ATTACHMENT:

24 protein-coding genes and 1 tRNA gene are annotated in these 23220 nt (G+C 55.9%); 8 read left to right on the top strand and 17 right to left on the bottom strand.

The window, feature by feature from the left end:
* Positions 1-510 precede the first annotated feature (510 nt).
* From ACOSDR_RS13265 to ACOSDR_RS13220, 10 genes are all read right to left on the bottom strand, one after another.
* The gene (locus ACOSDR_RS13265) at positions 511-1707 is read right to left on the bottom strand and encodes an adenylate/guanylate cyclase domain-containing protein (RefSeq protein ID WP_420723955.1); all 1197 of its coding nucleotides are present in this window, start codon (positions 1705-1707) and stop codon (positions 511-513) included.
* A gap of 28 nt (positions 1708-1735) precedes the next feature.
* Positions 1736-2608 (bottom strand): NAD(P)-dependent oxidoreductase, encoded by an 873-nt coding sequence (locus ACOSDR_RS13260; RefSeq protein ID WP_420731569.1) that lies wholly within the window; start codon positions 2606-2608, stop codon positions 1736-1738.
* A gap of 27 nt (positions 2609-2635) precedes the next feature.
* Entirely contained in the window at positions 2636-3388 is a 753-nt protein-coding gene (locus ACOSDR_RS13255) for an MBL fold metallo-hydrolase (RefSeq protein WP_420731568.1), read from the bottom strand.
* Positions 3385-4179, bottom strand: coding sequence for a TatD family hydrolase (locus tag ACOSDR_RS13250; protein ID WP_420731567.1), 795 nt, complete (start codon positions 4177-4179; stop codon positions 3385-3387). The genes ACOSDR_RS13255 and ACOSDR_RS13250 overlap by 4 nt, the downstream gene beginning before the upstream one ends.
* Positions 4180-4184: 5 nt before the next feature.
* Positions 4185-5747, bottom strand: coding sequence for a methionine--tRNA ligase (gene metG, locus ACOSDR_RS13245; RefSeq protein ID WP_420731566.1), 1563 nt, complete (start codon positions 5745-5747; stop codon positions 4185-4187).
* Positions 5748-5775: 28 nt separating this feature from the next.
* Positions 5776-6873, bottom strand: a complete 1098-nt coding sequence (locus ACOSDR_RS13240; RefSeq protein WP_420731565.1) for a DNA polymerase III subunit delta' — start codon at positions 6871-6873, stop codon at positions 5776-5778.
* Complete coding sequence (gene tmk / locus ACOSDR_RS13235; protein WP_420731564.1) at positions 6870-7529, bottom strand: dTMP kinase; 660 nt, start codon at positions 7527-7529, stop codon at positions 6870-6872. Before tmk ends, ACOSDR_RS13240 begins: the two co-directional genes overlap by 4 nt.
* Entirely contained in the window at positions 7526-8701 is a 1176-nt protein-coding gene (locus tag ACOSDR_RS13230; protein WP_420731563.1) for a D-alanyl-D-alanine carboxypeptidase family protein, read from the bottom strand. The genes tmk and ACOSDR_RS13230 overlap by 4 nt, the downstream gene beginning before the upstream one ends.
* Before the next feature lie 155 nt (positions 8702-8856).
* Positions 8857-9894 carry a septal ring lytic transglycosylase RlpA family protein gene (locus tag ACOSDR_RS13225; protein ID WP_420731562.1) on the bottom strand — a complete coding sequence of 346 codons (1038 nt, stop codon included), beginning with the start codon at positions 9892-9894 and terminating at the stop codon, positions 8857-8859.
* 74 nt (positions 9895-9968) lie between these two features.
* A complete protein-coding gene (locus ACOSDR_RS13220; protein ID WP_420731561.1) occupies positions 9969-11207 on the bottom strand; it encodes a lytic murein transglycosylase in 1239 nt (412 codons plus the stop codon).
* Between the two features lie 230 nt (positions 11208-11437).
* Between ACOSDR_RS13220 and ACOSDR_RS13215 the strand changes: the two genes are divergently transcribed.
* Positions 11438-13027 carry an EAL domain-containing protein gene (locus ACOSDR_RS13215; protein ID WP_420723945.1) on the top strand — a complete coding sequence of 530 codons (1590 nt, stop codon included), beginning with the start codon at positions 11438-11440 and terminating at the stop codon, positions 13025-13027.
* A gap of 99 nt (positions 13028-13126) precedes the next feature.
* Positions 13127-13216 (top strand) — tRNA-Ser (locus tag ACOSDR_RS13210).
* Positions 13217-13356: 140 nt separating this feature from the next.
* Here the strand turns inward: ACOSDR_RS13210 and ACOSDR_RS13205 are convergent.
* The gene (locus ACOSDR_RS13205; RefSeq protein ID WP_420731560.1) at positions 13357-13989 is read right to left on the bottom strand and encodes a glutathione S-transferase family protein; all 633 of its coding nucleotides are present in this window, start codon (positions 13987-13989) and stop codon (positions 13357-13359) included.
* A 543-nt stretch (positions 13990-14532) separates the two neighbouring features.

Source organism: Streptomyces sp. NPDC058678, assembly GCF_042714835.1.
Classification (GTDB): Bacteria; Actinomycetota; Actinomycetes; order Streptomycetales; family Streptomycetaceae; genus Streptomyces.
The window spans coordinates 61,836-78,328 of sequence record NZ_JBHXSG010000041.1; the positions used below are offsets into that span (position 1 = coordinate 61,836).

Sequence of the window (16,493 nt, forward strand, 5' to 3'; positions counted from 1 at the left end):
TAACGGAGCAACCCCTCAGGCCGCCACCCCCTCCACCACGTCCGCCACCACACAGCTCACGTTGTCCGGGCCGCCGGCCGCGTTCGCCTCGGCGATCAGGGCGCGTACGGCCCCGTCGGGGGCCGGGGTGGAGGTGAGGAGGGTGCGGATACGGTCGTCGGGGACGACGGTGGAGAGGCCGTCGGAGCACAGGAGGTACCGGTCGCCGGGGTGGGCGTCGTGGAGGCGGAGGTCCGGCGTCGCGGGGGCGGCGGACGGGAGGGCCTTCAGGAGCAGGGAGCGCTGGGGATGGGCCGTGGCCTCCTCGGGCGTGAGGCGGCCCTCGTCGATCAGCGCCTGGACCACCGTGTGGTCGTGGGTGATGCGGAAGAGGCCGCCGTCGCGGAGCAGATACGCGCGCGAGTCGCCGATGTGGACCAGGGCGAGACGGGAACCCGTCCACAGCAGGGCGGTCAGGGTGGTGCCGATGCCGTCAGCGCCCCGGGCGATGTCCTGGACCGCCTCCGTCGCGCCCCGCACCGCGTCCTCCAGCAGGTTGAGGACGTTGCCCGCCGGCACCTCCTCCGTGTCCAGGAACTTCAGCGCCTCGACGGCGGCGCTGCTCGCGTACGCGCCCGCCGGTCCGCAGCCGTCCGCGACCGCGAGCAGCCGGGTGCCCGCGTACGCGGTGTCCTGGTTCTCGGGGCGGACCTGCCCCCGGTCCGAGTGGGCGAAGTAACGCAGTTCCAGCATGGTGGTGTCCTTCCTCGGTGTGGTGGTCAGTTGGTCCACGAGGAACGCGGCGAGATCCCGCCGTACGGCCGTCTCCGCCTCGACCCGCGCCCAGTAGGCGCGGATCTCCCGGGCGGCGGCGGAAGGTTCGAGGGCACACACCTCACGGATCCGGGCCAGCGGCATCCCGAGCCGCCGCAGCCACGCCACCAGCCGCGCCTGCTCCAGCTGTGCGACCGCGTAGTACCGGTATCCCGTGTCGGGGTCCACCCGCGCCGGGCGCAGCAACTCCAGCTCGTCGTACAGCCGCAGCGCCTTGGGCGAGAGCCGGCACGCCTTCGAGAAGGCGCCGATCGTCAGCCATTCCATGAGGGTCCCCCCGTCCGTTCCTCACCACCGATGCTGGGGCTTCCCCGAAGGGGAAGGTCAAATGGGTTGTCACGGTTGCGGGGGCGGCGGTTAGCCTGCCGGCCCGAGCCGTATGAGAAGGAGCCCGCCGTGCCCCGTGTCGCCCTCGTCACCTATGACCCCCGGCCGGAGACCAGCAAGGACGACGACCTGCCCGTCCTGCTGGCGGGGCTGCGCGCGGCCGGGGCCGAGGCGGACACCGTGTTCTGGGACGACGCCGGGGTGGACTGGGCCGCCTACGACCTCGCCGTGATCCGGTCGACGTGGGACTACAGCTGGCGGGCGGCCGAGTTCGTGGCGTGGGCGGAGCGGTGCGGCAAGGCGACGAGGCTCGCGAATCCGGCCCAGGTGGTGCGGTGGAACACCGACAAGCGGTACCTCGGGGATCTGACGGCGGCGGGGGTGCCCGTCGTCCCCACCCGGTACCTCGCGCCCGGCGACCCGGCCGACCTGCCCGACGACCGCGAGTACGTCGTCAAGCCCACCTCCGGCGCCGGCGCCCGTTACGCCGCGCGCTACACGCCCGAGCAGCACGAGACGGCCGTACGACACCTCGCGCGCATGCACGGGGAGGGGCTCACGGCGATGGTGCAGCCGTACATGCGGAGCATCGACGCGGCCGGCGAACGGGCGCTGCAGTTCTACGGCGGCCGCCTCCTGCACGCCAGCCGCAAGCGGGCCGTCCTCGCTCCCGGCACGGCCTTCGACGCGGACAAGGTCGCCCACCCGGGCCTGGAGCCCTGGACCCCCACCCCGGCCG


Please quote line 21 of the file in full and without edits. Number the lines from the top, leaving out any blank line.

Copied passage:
* Between the two features lie 230 nt (positions 11208-11437).